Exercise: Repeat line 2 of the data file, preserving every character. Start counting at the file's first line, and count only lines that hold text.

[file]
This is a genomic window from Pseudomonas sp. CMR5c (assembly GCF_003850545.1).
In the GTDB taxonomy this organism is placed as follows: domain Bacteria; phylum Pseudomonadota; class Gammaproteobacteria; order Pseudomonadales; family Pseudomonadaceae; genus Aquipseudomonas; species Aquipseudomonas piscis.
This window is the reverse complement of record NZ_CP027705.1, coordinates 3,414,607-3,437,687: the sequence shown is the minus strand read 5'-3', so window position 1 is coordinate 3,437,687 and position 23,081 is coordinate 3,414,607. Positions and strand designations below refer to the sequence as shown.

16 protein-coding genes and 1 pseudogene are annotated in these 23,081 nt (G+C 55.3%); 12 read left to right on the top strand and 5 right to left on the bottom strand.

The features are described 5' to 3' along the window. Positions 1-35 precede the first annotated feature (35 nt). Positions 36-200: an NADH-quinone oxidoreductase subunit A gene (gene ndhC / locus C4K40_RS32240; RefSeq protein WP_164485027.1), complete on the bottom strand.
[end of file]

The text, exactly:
In the GTDB taxonomy this organism is placed as follows: domain Bacteria; phylum Pseudomonadota; class Gammaproteobacteria; order Pseudomonadales; family Pseudomonadaceae; genus Aquipseudomonas; species Aquipseudomonas piscis.